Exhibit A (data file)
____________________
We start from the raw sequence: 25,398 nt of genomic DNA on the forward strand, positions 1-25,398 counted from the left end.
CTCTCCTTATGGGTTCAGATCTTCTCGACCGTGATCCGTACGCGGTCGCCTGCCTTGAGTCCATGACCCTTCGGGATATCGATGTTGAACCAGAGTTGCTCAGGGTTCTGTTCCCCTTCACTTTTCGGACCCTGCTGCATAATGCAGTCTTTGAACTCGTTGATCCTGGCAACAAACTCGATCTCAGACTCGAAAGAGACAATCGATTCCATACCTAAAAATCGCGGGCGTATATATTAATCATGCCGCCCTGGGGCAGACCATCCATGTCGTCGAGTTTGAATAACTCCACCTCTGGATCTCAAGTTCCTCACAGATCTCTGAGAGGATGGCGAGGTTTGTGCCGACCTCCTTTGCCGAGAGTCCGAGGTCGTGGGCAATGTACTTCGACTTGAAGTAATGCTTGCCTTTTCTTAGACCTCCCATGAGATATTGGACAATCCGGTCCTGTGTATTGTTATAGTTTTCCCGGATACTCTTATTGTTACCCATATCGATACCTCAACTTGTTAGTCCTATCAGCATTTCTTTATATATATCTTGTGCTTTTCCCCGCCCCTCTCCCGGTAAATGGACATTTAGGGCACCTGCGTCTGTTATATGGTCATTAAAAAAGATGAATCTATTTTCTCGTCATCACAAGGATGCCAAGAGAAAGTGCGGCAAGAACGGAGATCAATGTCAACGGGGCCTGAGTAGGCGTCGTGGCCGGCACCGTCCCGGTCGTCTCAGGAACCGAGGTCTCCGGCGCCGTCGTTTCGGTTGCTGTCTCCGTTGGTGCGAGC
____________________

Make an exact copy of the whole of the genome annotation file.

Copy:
We start from the raw sequence: 25,398 nt of genomic DNA on the forward strand, positions 1-25,398 counted from the left end.
CTCTCCTTATGGGTTCAGATCTTCTCGACCGTGATCCGTACGCGGTCGCCTGCCTTGAGTCCATGACCCTTCGGGATATCGATGTTGAACCAGAGTTGCTCAGGGTTCTGTTCCCCTTCACTTTTCGGACCCTGCTGCATAATGCAGTCTTTGAACTCGTTGATCCTGGCAACAAACTCGATCTCAGACTCGAAAGAGACAATCGATTCCATACCTAAAAATCGCGGGCGTATATATTAATCATGCCGCCCTGGGGCAGACCATCCATGTCGTCGAGTTTGAATAACTCCACCTCTGGATCTCAAGTTCCTCACAGATCTCTGAGAGGATGGCGAGGTTTGTGCCGACCTCCTTTGCCGAGAGTCCGAGGTCGTGGGCAATGTACTTCGACTTGAAGTAATGCTTGCCTTTTCTTAGACCTCCCATGAGATATTGGACAATCCGGTCCTGTGTATTGTTATAGTTTTCCCGGATACTCTTATTGTTACCCATATCGATACCTCAACTTGTTAGTCCTATCAGCATTTCTTTATATATATCTTGTGCTTTTCCCCGCCCCTCTCCCGGTAAATGGACATTTAGGGCACCTGCGTCTGTTATATGGTCATTAAAAAAGATGAATCTATTTTCTCGTCATCACAAGGATGCCAAGAGAAAGTGCGGCAAGAACGGAGATCAATGTCAACGGGGCCTGAGTAGGCGTCGTGGCCGGCACCGTCCCGGTCGTCTCAGGAACCGAGGTCTCCGGCGCCGTCGTTTCGGTTGCTGTCTCCGTTGGTGCGAGC